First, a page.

This is not Martin Wolf’s characterisation of the IMF as “the queen of international economic organisations: the most influential, most respected and most professional.” 2011 Triennial Surveillance Review – External Commentary
The detailed consequences of this fraud we need not deal with here, except to note that the most basic of “scientific” constraints known to macroeconomic—the basic accounting constraints—were compromised in favour of political necessity at the hands of IMF staff. Twenty years of schooling and they put you on the day shift.
The second example is Greece, a much more consequential case of course. But the pattern of behaviour was the same. IMF staff produced a program that didn’t even obey the most basic adding up constraints, such that the Greek people were subjected to depression long before debt restructuring was belatedly and inadequately enforced.
This crucifixion of the Greeks initially involved the Fund assuming that the Greeks could generate substantial external income—of more than €30 billion per year by 2015, or roughly 13% of initial GDP—to replace fiscal compression and shoulder the burden of growing burden of external debt.
Moreover, as the program evolved, the ECB wanted her money back, and so the banks were additionally required to compress credit to the Greek private sector—on top of the fiscal contraction—and was now asked to find a further €16 billion per year from abroad to repay the ECB—on top of the original €30 billion per year to sustain spending in the economy.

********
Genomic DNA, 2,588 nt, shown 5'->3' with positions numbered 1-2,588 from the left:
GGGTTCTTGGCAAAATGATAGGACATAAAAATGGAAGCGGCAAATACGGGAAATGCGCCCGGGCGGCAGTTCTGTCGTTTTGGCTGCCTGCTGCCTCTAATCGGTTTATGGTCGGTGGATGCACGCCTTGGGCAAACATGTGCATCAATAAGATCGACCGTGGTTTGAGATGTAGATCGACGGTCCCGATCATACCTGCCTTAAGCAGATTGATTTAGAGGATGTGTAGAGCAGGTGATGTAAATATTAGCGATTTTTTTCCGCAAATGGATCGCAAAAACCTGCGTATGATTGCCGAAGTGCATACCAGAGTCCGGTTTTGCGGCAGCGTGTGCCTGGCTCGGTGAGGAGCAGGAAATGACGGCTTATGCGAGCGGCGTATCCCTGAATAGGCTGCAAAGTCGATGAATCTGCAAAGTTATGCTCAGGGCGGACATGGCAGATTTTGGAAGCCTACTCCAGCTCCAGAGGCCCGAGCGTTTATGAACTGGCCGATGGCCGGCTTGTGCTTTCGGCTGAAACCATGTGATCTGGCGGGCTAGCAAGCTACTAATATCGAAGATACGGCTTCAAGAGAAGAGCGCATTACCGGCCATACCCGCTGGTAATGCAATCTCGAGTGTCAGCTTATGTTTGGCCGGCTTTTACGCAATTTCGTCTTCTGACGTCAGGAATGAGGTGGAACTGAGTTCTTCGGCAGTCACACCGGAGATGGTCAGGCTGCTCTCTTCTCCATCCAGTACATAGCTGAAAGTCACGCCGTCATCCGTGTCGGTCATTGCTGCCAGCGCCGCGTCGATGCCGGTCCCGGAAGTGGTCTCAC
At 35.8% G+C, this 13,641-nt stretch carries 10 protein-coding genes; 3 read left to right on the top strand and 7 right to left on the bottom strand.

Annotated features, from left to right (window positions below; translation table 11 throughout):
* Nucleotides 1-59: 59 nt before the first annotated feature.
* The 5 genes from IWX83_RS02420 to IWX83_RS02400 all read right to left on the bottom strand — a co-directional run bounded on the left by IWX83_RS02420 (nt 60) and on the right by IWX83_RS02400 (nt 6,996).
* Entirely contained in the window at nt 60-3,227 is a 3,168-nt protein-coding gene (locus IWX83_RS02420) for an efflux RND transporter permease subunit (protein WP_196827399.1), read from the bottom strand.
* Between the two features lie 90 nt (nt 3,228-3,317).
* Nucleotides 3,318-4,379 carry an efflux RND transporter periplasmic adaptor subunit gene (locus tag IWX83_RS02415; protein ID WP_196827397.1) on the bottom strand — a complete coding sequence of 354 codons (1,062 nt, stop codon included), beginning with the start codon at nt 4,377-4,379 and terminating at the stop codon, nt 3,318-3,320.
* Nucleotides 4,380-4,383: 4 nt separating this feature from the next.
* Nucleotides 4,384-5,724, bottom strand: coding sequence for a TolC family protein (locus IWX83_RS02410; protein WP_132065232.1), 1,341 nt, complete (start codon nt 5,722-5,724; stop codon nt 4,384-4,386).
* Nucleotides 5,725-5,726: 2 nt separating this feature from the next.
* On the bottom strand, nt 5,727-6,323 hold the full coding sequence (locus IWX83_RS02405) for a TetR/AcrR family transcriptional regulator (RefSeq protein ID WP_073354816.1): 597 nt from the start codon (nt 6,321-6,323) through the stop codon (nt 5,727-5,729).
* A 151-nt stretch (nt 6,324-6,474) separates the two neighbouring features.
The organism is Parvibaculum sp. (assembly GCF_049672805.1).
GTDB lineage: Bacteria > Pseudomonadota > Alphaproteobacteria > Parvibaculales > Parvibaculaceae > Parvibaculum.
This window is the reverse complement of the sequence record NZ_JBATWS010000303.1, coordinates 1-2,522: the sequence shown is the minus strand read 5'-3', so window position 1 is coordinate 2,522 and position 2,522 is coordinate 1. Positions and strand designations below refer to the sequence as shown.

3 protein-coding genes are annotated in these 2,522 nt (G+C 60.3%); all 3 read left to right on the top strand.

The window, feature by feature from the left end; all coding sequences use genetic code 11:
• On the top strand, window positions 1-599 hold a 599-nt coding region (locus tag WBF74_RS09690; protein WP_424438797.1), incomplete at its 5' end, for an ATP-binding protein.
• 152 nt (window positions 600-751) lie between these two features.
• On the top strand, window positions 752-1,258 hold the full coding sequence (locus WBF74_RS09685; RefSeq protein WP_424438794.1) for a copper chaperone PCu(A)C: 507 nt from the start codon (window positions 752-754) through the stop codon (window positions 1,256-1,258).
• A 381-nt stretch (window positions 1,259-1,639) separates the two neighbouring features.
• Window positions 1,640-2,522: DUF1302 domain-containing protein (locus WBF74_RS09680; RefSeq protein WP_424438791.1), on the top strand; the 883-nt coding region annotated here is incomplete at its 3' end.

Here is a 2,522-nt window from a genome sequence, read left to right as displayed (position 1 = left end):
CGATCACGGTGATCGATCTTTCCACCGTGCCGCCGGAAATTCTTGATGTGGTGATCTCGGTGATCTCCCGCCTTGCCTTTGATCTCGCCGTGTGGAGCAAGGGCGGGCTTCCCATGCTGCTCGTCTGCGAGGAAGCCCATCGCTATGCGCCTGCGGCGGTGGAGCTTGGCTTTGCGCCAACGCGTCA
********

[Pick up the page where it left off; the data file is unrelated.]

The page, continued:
The third example is Argentina’s Ponzi Program, yet another example of IMF staff putting at risk international taxpayer money while creating additional unnecessary damage to those least capable of shouldering the burden of adjustment.
The case of Argentina involved signing off on a program that involved Ponzi financing of the central bank—perpetual monetary financing of the cost of monetary policy without factoring in fiscal support. This meant the true consolidated government deficit was at least 2% of GDP worse than the official Federal government numbers implied, and the true debt position less favorable.
Without challenging the political incentive to lend to the Macri administration, but put public money on the line to prop up a Ponzi scheme, the IMF created the monster it was intended to avoid—a populist administration in Buenos Aries once more.
All this was easily foreseen to those following from afar.
In this way we are led back to contemplate the unreasonable ineffectiveness of macroeconomics in political science. How is it that macroeconomics in practise is so divorced from the real world? Why is this acceptable?
One reason this is acceptable is that the macroeconomics community continually denies responsibility and refuses to accept responsibility. This is not their concern, it’s someone else’s fault.
But more important, macroeconomists continue to be useful idiots to those in power. Someone is needed to justify their nonsense policies, regardless of the damage that is being done. And so those inflicted by unnecessary poverty from Athens to Buenos Aries are united as pawns in the game of chess of the modern macroeconomist—and the ineffectiveness of their subject in modern political science.